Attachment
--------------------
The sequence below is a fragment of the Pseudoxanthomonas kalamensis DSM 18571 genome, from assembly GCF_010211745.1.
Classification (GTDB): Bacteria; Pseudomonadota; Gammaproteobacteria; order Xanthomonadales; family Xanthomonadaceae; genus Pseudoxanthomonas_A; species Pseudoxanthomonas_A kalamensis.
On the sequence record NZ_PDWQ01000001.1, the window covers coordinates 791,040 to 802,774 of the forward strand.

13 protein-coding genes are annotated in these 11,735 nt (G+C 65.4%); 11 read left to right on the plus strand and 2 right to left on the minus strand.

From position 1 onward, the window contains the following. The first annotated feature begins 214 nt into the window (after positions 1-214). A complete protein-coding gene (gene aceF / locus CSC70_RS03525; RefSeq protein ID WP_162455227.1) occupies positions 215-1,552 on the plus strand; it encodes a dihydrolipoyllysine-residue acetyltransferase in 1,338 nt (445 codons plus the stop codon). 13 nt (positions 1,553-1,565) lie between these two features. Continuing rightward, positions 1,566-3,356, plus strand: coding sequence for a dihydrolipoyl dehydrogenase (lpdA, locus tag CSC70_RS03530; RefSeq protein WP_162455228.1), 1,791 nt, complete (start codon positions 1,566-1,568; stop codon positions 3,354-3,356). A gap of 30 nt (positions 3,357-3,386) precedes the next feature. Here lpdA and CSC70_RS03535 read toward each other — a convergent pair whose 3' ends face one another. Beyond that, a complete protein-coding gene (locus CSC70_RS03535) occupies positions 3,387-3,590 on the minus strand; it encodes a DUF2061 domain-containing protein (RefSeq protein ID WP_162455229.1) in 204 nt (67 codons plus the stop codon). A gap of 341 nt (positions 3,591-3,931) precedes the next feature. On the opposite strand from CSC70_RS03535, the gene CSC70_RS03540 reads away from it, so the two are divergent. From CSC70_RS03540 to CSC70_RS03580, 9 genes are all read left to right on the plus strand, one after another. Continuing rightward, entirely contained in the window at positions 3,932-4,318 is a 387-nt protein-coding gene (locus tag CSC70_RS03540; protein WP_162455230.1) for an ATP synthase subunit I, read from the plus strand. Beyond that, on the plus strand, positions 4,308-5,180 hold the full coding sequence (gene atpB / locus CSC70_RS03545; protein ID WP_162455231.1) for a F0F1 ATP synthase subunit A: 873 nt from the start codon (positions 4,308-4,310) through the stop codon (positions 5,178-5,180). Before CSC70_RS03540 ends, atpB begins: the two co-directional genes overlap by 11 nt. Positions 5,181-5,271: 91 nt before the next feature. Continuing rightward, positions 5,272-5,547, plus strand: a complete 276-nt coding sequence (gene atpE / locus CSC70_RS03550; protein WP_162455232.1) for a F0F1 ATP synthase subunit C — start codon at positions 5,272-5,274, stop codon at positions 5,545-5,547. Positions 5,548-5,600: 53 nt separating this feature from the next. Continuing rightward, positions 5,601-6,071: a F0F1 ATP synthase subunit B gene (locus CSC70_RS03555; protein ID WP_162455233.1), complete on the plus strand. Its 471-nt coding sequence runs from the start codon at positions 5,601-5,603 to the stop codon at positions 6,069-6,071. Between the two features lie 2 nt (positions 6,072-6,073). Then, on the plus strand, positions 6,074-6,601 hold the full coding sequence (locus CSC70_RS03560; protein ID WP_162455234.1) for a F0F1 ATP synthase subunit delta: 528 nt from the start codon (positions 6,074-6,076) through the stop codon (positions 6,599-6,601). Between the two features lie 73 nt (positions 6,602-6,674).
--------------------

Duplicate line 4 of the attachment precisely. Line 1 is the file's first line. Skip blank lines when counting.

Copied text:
13 protein-coding genes are annotated in these 11,735 nt (G+C 65.4%); 11 read left to right on the plus strand and 2 right to left on the minus strand.